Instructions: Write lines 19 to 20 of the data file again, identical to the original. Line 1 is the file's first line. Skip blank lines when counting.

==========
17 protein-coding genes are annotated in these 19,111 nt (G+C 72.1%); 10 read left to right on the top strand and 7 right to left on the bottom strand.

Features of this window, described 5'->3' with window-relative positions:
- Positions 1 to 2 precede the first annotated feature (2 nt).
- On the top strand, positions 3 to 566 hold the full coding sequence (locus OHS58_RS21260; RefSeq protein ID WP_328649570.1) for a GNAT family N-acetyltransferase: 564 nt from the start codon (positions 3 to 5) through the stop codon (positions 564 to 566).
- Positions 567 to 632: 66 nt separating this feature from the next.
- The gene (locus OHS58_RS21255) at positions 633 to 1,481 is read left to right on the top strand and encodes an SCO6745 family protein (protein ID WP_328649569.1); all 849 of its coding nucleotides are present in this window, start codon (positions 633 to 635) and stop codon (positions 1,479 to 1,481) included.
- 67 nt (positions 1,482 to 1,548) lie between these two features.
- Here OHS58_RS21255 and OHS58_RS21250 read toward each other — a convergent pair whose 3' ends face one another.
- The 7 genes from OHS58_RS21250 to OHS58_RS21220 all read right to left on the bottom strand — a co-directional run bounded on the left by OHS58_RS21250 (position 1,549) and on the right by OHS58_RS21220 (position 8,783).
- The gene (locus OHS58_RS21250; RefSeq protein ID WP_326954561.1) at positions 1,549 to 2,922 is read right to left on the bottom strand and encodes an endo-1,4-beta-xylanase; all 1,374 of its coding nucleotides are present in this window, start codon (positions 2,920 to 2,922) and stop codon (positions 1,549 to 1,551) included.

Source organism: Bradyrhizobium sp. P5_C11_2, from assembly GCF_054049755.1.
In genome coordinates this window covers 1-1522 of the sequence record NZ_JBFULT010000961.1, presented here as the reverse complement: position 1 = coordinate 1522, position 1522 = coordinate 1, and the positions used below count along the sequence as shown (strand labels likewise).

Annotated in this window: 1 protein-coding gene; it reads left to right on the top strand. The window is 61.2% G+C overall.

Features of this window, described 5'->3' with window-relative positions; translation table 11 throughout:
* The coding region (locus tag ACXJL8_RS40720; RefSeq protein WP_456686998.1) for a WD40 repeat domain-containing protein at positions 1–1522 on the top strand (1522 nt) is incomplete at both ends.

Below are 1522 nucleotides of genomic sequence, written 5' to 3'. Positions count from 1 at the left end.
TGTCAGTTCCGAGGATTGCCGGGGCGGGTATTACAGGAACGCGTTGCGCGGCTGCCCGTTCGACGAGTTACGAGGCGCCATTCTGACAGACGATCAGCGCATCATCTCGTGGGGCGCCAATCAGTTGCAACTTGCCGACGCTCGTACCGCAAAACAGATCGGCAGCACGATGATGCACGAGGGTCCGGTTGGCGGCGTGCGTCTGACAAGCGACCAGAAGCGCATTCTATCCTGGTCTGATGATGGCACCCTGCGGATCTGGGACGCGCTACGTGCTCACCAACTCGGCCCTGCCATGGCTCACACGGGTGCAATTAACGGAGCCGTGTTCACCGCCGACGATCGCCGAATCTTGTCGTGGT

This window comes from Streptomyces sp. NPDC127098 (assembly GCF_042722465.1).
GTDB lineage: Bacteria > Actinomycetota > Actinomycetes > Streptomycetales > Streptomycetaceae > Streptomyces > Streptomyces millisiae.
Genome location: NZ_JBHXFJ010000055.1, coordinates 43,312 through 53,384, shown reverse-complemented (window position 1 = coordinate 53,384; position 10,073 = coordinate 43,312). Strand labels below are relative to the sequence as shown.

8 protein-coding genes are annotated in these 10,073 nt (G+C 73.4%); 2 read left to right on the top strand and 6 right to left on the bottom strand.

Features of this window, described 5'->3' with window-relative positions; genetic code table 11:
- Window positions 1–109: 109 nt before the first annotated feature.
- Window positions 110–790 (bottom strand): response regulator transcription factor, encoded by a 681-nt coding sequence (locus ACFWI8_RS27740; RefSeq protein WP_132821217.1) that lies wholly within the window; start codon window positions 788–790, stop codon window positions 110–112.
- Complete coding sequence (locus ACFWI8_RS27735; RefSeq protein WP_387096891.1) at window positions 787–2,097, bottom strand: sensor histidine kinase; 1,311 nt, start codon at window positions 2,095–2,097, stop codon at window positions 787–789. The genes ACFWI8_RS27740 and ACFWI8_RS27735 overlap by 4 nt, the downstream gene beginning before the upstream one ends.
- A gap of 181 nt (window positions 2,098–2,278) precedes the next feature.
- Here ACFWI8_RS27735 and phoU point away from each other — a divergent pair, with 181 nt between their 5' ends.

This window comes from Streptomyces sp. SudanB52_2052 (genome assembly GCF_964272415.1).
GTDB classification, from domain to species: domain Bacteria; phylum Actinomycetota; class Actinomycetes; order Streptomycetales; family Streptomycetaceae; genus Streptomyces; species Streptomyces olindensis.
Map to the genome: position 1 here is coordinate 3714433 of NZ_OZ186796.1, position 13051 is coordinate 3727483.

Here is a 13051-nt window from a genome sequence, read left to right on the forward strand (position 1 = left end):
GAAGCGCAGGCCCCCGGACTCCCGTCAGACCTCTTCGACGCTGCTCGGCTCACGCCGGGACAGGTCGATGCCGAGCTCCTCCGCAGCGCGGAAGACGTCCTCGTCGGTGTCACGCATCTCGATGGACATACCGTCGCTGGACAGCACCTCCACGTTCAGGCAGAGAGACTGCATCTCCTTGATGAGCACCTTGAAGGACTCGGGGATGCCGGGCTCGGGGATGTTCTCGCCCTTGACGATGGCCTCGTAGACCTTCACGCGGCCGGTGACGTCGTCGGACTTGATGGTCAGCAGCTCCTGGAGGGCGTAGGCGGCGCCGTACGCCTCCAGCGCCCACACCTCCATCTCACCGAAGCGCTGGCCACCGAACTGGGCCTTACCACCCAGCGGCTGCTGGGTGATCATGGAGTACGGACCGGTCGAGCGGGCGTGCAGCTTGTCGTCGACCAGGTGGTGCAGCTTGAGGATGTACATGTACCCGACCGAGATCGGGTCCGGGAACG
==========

GTDB lineage: Bacteria > Actinomycetota > Actinomycetes > Streptomycetales > Streptomycetaceae > Streptomyces > Streptomyces millisiae.
Genome location: NZ_JBHXFJ010000055.1, coordinates 43,312 through 53,384, shown reverse-complemented (window position 1 = coordinate 53,384; position 10,073 = coordinate 43,312). Strand labels below are relative to the sequence as shown.